“Schools closed. Hysterical parents were interviewed. ‘Ebola is here,’ we were told by the media, ‘and it’s coming to get you,’” said Sedaris. “I started seeing people wearing face masks in the airport and decided that I hated them. What bugged me, I realized, was their flagrant regard for their own lives. It seemed not just over-cautious, but downright conceited. I mean, why should they live?”

Then there’s the instance of a name he came across during a book signing, Draven.

“What kind of a name is ‘Draven?’” Sedarissaid.

He mused it must be the “past-past tense of drove.”

In addition to being spectator to Sedaris’ touring life, those listening to Sedaris’ reading were spectators to late night clinic surgeries and the fringe art he appreciates so dearly.

For his final reading, Sedaris read excerpts from his diary, which he says his stories come from, while mentioning his disdain for the dreaded dream journal.

The first excerpt, “August 26, 2015. Copenhagen, Denmark” tells a few of his favorite Danish words and their English meaning – for instance the fact that cancer also means power in translation. Cancer was also a theme in “Calypso.”

He invited audiences into his bewilderment over hearing that beastiality was just outlawed in conversation in Denmark.

“Was there just so much that had to be done by the government … before they outlawed beastiality?” said Sedaris.

The response he got was, “Beastiality was always ‘frowned’ upon before being outlawed.”

Another excerpt found him speaking to a Comcast employee after a reading, when she whispered the name of the company to him as if it was an unspeakable offense, and added the context that they’re the most hated company in the United States.

She then reveals how when working the call center, she is called n*gger more than a few times by people on the phone, but she’s white.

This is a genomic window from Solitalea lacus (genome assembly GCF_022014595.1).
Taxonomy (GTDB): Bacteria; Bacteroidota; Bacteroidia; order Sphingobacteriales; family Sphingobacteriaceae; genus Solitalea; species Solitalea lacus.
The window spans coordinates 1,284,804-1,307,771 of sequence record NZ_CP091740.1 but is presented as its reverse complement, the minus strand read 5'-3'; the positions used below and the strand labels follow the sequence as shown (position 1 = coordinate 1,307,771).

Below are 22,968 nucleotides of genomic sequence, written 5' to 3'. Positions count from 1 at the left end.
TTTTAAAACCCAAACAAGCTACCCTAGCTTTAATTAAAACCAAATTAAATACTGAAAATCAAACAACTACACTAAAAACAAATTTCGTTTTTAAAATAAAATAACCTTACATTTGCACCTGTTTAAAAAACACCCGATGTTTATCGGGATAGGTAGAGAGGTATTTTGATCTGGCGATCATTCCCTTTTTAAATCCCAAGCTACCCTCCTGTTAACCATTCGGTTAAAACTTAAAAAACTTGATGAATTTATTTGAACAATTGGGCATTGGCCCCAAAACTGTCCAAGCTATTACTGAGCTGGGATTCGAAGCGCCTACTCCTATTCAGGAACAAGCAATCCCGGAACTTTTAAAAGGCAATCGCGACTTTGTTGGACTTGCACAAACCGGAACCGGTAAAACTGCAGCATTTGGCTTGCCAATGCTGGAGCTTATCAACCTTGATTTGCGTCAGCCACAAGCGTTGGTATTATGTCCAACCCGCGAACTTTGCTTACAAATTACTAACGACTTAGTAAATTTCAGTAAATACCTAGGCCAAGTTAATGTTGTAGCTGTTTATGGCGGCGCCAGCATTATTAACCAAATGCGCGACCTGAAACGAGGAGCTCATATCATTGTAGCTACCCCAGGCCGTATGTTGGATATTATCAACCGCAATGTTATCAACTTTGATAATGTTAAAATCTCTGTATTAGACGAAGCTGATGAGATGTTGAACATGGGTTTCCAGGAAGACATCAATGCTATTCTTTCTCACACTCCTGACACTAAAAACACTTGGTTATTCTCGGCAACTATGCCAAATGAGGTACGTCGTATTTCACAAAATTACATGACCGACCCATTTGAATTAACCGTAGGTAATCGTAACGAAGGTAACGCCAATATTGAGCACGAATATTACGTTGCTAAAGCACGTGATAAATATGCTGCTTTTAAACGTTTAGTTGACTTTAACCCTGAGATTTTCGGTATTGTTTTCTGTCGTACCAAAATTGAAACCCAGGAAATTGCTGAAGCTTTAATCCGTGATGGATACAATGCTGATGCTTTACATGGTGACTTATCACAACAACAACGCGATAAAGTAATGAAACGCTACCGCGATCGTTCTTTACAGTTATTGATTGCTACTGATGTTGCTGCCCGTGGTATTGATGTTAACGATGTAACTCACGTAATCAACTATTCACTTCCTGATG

“Angry Americans love calling someone n*gger,” said Sedaris, pointing out the lack of context, or respect, certain people can have. “I found it funny she whispered ‘Comcast,’ but had no problem saying n*gger aloud.”

To close the night, Sedaris took questions from the audience, which ranged from “What makes you happiest?” to “What would you be doing if you weren’t writing?”

On what makes him happiest, Sedaris said “I’m happiest when I’m laying in bed with my sisters because of the kind of talks that occur – you’ll talk about anything and you’ll say anything.”

Sedaris also said, “I’m happiest before things happen, I try not to think of anything in advance, so I don’t build up the excitement.”

A man of small stature, Sedaris’ reach goes well beyond some words on paper or words spoken into a microphone, captivating the audience.

Sedaris’ performance brought back students who had already graduated but wanted to see him speak. Mike Brennan, a media study graduate, was one of those individuals who came back.

“I wasn’t that familiar with him, but after hearing him speak, I want to read his stuff. My girlfriend knows about him and wanted to see him,” said Brennan. “He’s captivating and very, very witty.”

His stories are life lessons draped in the nuances of the human experience. It’s not the groundbreaking mystery, the high-octane action or the never-ending drama, but the smaller things that we don’t always appreciate.

What would Sedaris be doing if he wasn’t writing?

With a laugh he responded, “Picking up trash.”

Kenneth Kashif Thomas is an arts editor and can be reached at arts@ubspectrum.com.